It may feel instantaneous – the time between when your hand reacts to brain signals sent as a response to visual stimuli. But the human reaction time (eye-to-hand) is about 1/100th of a second, nearly imperceptible.
Why this little ophthalmological factoid, especially as it relates to the horse industry? We at World Equestrian Center (WEC) will answer that question by pointing to a youth organization that is dear to us: the 4-H Club.
Started in 1902, the organization focused on providing children with a more hands-on, practical style of learning. During those early years, organization leaders set as their goal finding ways to connect children with new agriculture technologies. As it is today with social media and iPhones, the young people of that day tended to aid adults and the older generations with understanding the new modern technologies, kind of trickle-up education.
Spending their time in public classrooms learning the mechanics and the science of new techniques in a largely rural America, early 20th century children were more apt to use their hands to experiment with those new-fangled instruments and equipment. This method of conveying agricultural innovations for practical use and translating their ways of making farming more efficient was highly successful at modernizing the industry.
4-H Builds Characters, Civic Pride
While that aim may have propelled the movement initially, leaders soon discovered peripheral benefits, such as instilling in rural children a greater sense of respect for themselves and their lifestyles.
Through the years the club grew and expanded through various minor mutations, with membership peaking in 1974, to become one of the nation’s most effective and successful youth development organizations.
Boasting a volunteer corps of 611,800, more than 3,500 professionals and more than 25 million alumni, the organization provides support for children in all grades (elementary to high school) with programs geared toward shaping future leaders and innovators, according to the organization’s website.
Young people work with their hands in activities involving several academic vocations, including science, citizenship and healthy living. The 4-H pledge highlights the organization’s individual membership character development goals:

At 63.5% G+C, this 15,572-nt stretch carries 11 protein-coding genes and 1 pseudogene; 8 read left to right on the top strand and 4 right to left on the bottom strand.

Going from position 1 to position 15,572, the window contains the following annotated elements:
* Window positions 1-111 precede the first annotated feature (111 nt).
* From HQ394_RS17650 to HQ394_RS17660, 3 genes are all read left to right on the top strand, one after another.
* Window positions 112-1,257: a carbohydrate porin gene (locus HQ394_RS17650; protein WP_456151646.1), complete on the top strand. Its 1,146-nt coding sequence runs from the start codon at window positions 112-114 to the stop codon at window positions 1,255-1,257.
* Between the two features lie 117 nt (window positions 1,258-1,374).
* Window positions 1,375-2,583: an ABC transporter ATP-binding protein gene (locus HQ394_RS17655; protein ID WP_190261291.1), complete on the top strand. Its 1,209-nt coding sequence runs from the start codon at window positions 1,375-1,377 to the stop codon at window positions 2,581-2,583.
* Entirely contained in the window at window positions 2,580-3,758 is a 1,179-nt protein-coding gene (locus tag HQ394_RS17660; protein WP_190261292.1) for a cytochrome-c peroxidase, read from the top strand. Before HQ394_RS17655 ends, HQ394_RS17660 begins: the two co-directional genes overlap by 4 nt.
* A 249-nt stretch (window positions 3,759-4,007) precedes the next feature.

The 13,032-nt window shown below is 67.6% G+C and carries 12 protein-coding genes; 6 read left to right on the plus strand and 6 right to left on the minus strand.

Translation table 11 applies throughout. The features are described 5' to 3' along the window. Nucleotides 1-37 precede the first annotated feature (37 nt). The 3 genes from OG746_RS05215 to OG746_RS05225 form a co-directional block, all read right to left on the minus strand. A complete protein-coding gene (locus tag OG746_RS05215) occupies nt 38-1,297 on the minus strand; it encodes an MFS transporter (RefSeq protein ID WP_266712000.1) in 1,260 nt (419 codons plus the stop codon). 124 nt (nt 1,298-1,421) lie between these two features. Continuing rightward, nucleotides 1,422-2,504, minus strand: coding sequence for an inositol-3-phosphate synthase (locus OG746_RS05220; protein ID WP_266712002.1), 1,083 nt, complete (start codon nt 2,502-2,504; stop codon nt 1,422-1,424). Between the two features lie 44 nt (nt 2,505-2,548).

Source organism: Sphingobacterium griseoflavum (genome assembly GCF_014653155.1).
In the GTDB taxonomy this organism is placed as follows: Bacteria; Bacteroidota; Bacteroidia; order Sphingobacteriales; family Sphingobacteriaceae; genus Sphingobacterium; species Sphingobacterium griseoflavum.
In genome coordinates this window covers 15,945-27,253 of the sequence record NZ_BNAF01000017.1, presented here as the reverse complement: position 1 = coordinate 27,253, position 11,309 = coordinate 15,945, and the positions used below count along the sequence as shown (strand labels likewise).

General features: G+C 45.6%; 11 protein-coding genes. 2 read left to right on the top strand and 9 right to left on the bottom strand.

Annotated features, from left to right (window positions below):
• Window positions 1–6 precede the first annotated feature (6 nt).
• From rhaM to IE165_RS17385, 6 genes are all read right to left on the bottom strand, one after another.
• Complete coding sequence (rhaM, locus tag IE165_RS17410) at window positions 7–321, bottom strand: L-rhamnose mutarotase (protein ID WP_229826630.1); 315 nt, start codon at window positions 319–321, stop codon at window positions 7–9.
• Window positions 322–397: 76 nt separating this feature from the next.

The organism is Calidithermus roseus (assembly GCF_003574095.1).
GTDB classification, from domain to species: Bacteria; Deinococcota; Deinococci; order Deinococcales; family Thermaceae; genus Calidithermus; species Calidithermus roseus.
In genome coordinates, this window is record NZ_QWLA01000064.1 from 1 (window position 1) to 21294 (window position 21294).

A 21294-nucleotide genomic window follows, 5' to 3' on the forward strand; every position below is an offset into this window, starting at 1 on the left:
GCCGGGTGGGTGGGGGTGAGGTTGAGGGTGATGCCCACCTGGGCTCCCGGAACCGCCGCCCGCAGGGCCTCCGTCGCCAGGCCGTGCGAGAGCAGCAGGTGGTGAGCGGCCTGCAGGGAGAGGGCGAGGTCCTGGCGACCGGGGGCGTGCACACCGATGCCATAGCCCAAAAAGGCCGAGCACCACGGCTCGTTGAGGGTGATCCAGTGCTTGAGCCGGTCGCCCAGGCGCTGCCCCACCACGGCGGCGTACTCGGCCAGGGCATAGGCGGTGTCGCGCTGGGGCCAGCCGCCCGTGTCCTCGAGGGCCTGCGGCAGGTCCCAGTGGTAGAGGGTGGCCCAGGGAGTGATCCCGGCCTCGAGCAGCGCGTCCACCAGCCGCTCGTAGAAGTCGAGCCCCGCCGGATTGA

“I pledge my head to clearer thinking,
My heart to greater loyalty,
My hands to larger service,
and my health to better living,
for my club, my community, my country, and my world.”
Hard Work, Vision Produce Long-Lasting Success
Organization leaders point to numerous studies through the years that indicate the positive return participation in 4-H produces; one in particular (and the first of its kind to plump the depths of the organization’s character-development processes) reveals some remarkable statistics. A team of researchers at the Institute for Applied Research in Youth Development at Tufts University, Medford, Maine, conducted the study and generated this report, which shows 4-H children surpass their peers in several civic categories:
- Four times more likely to make contributions to their communities (Grades 7-12).
- Two times more likely to be civically active (Grades 8-12).
- Two times more likely to make healthier choices (Grade 7).
- Two times more likely to participate in Science, Engineering and Computer Technology programs during out-of-school time (Grades 10 – 12).
- 4-H girls are two times more likely (Grade 10) and nearly three times more likely (Grade 12) to take part in science programs compared to girls in other out-of-school time activities.
We at WEC are proud to embrace the tenets of this organization. We share the 4-H mission: “A world in which youth and adults learn, grow and work together as catalysts for positive change.”
WEC is a complete equine show facility, designed and operated by a family who owns and shows horses. Call us today for more information or to book a show!